Walking poles/ice axe Loops for fixing them safely to rucksack.

The above details are the minimum aspects that most decent rucksacks will offer, the best way to find and fit a rucksack, is to visit a good outdoor shop who will be prepared to help ‘fit’ your choice appropriately to your frame.

Our choice, Chris is a big Osprey/Berghaus/Mountain Equipment fan, and for me My choice is either Deuter/Lowe alpine or for lightweight days Mountain equipment.

Lake District Invasion 2021 – Positive Outdoor 365

Having collected Chris from Manchester Airport on Thursday, Friday morning was our start day for the venture back north to the beautiful surroundings of the Lake District National Park.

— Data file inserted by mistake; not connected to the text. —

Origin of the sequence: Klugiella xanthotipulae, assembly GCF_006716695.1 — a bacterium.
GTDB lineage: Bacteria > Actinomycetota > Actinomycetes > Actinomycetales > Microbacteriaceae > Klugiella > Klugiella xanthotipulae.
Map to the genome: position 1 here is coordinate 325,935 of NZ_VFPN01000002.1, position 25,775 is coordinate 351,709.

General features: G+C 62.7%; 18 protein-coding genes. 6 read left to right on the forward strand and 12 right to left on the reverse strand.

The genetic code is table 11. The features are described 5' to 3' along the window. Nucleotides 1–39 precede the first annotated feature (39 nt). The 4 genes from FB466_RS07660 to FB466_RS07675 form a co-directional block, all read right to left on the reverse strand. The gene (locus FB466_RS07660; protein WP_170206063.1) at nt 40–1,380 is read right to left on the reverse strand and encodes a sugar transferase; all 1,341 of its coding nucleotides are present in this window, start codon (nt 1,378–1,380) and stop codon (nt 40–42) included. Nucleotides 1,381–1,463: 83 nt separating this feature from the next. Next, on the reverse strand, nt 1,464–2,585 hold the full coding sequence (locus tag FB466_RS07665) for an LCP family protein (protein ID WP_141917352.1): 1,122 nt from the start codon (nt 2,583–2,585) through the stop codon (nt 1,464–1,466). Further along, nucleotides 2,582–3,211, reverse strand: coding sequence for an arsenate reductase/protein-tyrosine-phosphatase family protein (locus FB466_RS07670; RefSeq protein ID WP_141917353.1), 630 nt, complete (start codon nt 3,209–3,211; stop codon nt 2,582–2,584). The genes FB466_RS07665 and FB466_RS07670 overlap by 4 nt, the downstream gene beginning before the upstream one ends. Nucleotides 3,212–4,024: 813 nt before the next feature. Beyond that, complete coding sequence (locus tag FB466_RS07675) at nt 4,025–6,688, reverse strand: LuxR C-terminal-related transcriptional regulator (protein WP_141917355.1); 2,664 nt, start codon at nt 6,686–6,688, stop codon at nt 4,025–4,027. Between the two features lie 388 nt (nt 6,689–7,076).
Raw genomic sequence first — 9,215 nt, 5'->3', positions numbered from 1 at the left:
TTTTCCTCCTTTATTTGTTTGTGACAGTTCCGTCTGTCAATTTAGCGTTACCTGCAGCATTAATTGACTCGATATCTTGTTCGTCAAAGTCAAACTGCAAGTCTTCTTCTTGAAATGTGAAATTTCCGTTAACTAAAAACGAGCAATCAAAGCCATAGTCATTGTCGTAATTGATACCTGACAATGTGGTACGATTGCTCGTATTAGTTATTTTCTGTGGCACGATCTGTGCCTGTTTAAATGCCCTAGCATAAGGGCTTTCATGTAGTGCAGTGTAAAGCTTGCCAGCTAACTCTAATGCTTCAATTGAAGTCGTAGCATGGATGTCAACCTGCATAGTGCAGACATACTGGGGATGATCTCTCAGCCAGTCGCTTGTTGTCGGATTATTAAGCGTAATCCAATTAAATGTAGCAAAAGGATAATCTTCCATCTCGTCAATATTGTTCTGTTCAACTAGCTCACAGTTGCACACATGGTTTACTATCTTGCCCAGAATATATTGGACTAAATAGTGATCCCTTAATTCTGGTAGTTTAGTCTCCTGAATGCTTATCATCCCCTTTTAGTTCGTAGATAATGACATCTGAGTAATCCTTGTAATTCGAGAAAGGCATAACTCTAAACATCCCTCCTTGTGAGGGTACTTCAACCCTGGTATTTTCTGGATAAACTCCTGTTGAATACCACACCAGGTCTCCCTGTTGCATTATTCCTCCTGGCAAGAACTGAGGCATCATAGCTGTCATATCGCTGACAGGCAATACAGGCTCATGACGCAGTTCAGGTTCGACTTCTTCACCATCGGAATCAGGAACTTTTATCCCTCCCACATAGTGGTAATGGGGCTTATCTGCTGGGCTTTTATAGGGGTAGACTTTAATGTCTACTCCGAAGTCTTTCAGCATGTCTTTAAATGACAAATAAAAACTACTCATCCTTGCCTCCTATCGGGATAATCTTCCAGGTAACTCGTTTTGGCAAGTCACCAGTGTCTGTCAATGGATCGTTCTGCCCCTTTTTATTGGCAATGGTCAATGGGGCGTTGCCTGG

It has been some time since we last ventured into this glorious area of England, I’m sure everyone can understand why.

Our destination for our small holiday home was Thirlmere, specifically Leatheswater, which was a lovely little one-bedroom cottage with great views of Thirlmere from the lounge window. (Available via

Friday – Travel Day

After a leisurely breakfast and checking and re-checking our kit, we eventually set of Northwards aiming to arrive in the Lakes around 2:00pm. A quick stop at the local supermarket to buy the odd bits that we needed for the stay, and we were off.

The Lakes is really accessible from Manchester with a journey time of around two hours, but as we were in no rush, we headed directly for Ambleside to make a compulsory stop at the ‘Apple Pie Cafe’ to let Chris savour the delights of, quite possibly, the most delicious Sausage rolls in the World!